First impressions of Bangkok – Part I

B is for Bangkok---we have arrived!

B is for Bangkok—we have arrived! (Photo by Bjorn Karlman)

I’m breaking down my first impressions of Bangkok into three Ps: Place, people and food (yes, food. As I am of Filipino heritage, I claim the right of interchangeable p’s and f’s. The funniest/saddest thing I ever saw on TV was on “Wheel of Fortune.” It was a special, where teams were competing instead of individuals. One team was made up of a Filipina woman and her rather elderly mother. When it came to the mother’s turn to pick a letter, she loudly called out, “Epp.” When show host Pat Sajak didn’t understand, she said it louder and repeatedly, “Epp! EPP! EPP!!” It was funny at first, but went on longer than it should have as it was milked for laughs. For shame, Pat Sajak, for shame. But anyhoo—)


We arrived in Bangkok on Thursday, Jan. 3, 2013. The flight was mostly uneventful (seeing as I slept/determinedly kept my eyes closed in an effort to fool myself into sleep.) Highway signs are still the same shade of green as in L.A. and London (there must be an international treaty on this), malls are bigger than anything I’ve seen in the United States/Kingdom but with many of the same stores that I’ve seen in both, and cars are modernish and roughly the same size and shape of cars in California. Bangkok feels oddly familiar to me.

However, we got into a taxi that delightfully reminded me that Dorothy, we are not in Kansas (or Paradise/Chico/Los Angeles/Bracknell/London) anymore. The dashboard was covered in paraphenelia, the roof had money taped all over it and on the windows and chairs, some helpful signs:

Some things not allowed in the taxi.

Some things not allowed in the taxi. (Photo by Bjorn Karlman)

My favorite: the bull/goat/whatever at the left end. Apparently,  some people need to be reminded not to bring a cartoon goat/bull into a taxi. The other items/activities depicted seemed pretty obvious, although I’m still trying to figure out what the second from the right is (fruit? hairy eye of Sauron?) and third from the left was hilarious to see.

Inside the MBK mall in Bangkok.

Inside the MBK mall in Bangkok. (Photo by Jammie Karlman)

Also, I am amazed at how similar Bangkok is to other Asian cities I’ve seen in South Korea and the Philippines — a mixture of old and new.  Shiny modern skyscrapers stand beside squat, soot-streaked buildings whose courtyards are littered with  trash and other detritus. The railway system here, the BTS (if you have ever wondered what a subway would look like above ground, this is it) rumbles smoothly above song thaews (trucks filled with people that function like jeepneys in the Philippines) and motorbike taxis that sometimes zip along on sidewalks crowded with vendors hawking food, clothing and hair accessories that rightly belong only on cartoon characters. If you like to do your shopping in air-conditioned comfort, there are plenty of malls and they are HUGE. Even if the malls are not Siam Paragon or MBK (two of the more famous malls), they are still at least 5 stories tall.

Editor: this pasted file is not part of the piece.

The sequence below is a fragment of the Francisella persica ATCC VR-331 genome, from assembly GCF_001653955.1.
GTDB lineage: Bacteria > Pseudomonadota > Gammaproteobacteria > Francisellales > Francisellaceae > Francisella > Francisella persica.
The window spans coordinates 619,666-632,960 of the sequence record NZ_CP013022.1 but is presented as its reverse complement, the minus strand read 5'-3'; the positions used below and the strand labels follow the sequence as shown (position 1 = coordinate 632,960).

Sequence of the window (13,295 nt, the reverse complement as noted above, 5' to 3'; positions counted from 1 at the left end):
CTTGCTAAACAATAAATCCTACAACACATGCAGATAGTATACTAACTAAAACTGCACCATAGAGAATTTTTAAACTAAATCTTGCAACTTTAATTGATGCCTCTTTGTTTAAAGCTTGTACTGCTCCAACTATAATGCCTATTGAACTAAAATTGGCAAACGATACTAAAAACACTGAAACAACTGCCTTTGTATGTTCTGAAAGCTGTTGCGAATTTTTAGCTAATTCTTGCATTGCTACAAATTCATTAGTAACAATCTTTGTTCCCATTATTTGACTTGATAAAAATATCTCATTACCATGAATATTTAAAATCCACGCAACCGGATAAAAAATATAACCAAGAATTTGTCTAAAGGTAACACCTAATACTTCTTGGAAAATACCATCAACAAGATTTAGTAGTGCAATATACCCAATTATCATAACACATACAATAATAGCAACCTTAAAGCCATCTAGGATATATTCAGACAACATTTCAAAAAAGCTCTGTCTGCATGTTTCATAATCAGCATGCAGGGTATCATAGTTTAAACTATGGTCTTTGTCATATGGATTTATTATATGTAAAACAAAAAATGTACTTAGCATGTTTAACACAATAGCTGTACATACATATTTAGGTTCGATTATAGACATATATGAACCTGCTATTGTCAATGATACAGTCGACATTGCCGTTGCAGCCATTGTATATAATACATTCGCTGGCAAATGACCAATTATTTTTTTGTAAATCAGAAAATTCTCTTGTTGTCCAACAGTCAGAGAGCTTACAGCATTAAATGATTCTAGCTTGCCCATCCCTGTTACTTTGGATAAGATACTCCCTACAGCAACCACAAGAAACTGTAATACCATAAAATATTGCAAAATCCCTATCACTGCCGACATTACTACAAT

A word on the weather: Something must be happening to me as I get older. Humidity, once a bitter foe of mine and felt with all the impact of an 18-wheeler made out of wet towels, is now negligible; I wouldn’t even know it was there except that my hair is in perma-fuzz mode. Much is made of Bangkok’s sooty air, but I can breathe normally without shortness of breath and/or heaving disgusting globs of mucus. Hooray for having grown up in smoggy L.A.!

Next up — Part II: People and p/food


15 thoughts on “First impressions of Bangkok – Part I

  1. Pingback: First Impressions of Bangkok – Part II | Go Karlmans

    • Mar-G!!! Ohhhh durian–I have yet to try it but believe I have passed it on the street (but surprisingly did not smell anything). I can’t wait to try that sucker.

  2. My translation of the taxi don’ts sign: No demons, guns, sex, dogs, drinks, spikey fruit, or smoking allowed in this taxi cab.
    Also, the mall photo made me dizzy just looking at it. Are there warnings for people with vertigo? Cause I would advise against riding those escalators if you suffer from vertigo.

    • “No demons,” bahahahaha!! That is probably more accurate than we realize. About the escalators—it did make me a little dizzy when we were riding down (but not up, strangely.) It’s sort of a pain to ride all of them to get to higher floors (and waiting for an elevator is an exercise in futility). I wish they had express escalators—like one that went from floor 1 to floor 4. How awesome would that be?? (Aside from the possibility that people might fall to some rather messy deaths, of course.)

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  4. while in bangkok, you have to try the durian, the marang, and the mangosteen. all fruits. the three are written in order of stinkiness, the marang being the smelliest. of the three i love the marang the best. it’s like god wanted ice cream to grow on trees and proceeded to create the marang. try it when it’s ripe and at room temperature. then try it frozen and you’ll get what I mean .

    • oh mabelle that sounds so good! (Even if it does stink :D). Durian is in season right now, and I’m working up my courage to try the fresh fruit. I thought I would give my stomach 2 weeks to adjust, but I think I may just dive in… 🙂

  5. Pingback: The weather in Bangkok leaves me pale-faced | Life. Service. Travel.

  6. Pingback: First Impressions of Bangkok — Part II | Go Karlmans

  7. Pingback: The weather in Bangkok leaves me pale-faced | Go Karlmans

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